Dreamjet SAS CEO Peter Luethi
Comfort and affordability? It’s something that is hard to come by when traveling by flight. You have to choose the pain of cramped, uncomfortable seats, or take a huge hit in the wallet to upgrade to business or first class. Until Northampton Community College’s Entrepreneur-in-Residence came up with a solution.
Launched in 2014, La Compagnie, an exclusively business-class airline offering regularly scheduled transatlantic flights between Paris and New York, offers competitive fares, as much as 50% lower, than other airlines.
Peter Luethi, former Swiss Air chief operating officer and current co-founder and deputy chief executive officer of Dreamjet SAS, the legal incorporation of La Compagnie, told the story of his rise in the aviation industry to a group of attentive students at NCC’s Monroe Campus.
His visit was part of the College’s Center for Entrepreneurship’s Entrepreneur-in-Residence, a program that brings together renowned business experts with students.
Describing himself as “just a little Swiss coming from the mountains,” globetrotting entrepreneur Luethi has lived a life that took him from Switzerland to New York, the Far East, and Africa, before settling in the Pocono Mountains region of Pennsylvania.
“Is entrepreneurship possible in the aviation industry?” Luethi asked students. “It’s a regulated industry but you can be an entrepreneur in any job.”
Luethi’s career in aviation began with an apprenticeship at Swiss Air, one of the biggest companies in Switzerland. Working there he earned a diploma, but he took many more technical courses during his tenure with the company.
“Learning should never stop,” he said. “That’s the way life is if you want to move ahead.”
One of his first entrepreneurial challenges was when he was sent to New York City, tasked with filling 2,000 seats on the brand new jumbo jets, the 747.
Luethi jumped at the challenge, and Swiss Air helped develop programs for educational business travel between the United States and Europe, making the now tax deductible trip half priced.
His decades in the airline industry exposed him to many different scenarios. In Canada, he helped expand Swiss Air. In Afghanistan, he dealt with political turmoil at the height of the Iranian hostage crisis. During his stint in Japan and South Korea, he realized that his cultural competency had to be as on point as his professional knowledge.
In Africa, Luethi had to navigate 54 countries, each with very different governments. Returning to New York City right after the airline industry was deregulated posed new challenges. In his home country, he had to contend with Switzerland not joining the European Union, which meant that Swiss Air could not enter the European airline market. The tragic events of 9/11 were the ultimate undoing of Swiss Air, which is now owned by Lufthansa.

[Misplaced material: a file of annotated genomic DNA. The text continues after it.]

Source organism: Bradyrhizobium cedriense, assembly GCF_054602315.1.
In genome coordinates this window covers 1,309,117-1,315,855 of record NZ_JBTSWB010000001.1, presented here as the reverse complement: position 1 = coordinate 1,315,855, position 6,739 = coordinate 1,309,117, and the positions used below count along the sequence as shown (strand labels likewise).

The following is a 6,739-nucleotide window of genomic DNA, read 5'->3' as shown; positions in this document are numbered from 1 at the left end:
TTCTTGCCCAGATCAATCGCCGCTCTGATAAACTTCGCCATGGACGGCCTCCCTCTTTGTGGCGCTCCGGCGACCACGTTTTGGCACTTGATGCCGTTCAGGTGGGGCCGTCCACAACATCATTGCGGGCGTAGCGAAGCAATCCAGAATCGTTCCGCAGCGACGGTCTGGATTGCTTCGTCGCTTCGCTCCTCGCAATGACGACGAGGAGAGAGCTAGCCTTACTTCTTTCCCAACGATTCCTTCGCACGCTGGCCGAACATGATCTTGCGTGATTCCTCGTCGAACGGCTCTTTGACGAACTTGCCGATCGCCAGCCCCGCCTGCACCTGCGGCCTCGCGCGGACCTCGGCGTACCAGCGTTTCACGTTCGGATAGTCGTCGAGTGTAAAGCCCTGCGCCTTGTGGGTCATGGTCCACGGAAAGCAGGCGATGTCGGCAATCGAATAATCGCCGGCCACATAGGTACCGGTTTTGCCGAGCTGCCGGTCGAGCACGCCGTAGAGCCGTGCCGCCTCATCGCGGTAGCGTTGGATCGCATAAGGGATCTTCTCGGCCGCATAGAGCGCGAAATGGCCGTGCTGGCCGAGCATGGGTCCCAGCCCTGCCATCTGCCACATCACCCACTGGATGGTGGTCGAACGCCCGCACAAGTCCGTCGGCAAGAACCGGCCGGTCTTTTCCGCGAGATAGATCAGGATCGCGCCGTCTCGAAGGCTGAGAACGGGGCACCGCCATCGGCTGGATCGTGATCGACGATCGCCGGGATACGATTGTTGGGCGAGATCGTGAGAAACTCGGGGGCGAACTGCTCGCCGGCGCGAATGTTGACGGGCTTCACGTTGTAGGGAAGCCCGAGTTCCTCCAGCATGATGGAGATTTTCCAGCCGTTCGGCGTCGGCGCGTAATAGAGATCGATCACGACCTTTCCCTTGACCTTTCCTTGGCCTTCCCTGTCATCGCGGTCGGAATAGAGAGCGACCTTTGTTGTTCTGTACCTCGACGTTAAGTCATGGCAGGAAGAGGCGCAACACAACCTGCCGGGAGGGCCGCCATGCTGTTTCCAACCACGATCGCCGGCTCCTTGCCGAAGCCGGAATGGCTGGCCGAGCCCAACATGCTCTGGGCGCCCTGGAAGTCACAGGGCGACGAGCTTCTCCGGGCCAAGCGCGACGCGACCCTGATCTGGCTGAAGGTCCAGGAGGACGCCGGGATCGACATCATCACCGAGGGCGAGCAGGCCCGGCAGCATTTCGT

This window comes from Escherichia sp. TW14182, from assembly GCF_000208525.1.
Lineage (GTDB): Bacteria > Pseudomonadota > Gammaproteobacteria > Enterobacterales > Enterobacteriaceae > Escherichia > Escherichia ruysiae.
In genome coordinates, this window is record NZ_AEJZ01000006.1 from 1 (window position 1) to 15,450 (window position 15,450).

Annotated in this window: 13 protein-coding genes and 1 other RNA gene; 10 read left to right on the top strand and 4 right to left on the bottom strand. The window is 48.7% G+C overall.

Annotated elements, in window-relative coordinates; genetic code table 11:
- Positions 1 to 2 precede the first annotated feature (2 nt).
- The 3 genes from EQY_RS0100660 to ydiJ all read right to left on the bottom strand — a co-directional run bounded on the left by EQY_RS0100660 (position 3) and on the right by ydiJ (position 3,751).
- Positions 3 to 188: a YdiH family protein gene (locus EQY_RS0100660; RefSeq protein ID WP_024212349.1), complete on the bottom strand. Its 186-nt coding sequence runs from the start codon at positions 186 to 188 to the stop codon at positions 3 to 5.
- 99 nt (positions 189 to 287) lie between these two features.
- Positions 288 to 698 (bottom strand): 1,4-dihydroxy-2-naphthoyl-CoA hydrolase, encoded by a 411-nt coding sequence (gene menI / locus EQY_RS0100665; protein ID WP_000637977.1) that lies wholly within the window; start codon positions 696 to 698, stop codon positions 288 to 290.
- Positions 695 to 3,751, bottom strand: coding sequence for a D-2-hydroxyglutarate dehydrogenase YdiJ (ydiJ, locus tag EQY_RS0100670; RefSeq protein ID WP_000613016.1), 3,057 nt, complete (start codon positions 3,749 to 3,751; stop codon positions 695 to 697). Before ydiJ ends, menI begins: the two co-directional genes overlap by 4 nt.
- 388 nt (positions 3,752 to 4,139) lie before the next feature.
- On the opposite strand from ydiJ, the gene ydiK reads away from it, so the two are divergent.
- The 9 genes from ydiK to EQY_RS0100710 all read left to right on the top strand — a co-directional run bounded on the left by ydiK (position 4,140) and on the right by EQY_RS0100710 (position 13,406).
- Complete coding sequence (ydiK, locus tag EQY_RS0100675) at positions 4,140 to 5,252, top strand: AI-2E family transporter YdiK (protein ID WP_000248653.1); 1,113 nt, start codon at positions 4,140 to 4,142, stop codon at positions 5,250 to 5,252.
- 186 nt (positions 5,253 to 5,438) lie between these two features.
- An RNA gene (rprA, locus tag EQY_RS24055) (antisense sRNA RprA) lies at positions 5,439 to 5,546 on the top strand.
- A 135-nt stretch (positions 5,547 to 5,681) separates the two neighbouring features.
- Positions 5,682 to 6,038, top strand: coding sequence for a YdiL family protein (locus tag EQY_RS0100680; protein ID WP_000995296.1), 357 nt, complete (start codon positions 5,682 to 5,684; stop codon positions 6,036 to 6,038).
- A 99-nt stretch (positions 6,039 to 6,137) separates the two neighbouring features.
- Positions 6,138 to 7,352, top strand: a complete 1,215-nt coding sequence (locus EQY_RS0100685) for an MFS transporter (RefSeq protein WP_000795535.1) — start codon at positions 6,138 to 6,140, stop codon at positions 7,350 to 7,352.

Luethi landed as CEO of Jett Airways in India, running one of the biggest domestic airlines in a foreign country. All his previous experience came into play, plus learning that “you can find people to do just about anything if you give them the right guidance, respect and nurture their knowledge.”
After living and working all over the world, Luethi and his wife decided to settle in the “pristine Poconos.” When a friend approached him about starting an airline industry in the highly competitive field, Luethi’s reply was “that is crazy.”
But after a week together hammering out a business plan, conducting research and analyzing every airline that came before and why they failed, it became clear that “we need to be a disrupter. We can’t do the same as others.”
In order to succeed with their model of lower-cost, comfortable business class flights, they had to stay small and leave out all things that were not essential.
By having only two to four aircrafts, outsourcing everything to quality vendors, and focusing on Google search advertising only, they were able to bring the company forward without having to wait a year to see profits.
The goal of La Compagnie is to make the flight as pleasant as possible. With only 74 seats on each aircraft, boarding and disembarking are a breeze. The fare is all inclusive and includes amenities, two bags, access to the lounge, and chef-designed meals and wine. “If you bring your surf board, it’s free. Not much surfing in Paris but it’s a good marketing ploy,” Luethi jokes about the airline, whose only route is from Newark to France.
In its fifth year, the business is going strong, thanks to sticking to the original plan. “Whenever we wanted to add something in, we would go back to our original business plan. That reminded us it was essential to keep our costs down. That’s why we don’t do connecting flights with other airlines.”
The aviation entrepreneur offered these tips to students:
- Research your project well
- Analyze the competition if there is any
- Fix your business principle
- Hire the right people
- Execute the plans and stick to them
- Keep focus on your clients’ needs and changing expectations
- Adjust if required by market forces
- Review your team, inspire them to keep an open mind to their job and the effects they have for the business
- Don’t go crazy in the sense of “I can add this as well.”
- Stick to a highly professional approach and stay HUMBLE
For more information about NCC’s Follett Family Center for Innovation and Entrepreneurship, visit the web page.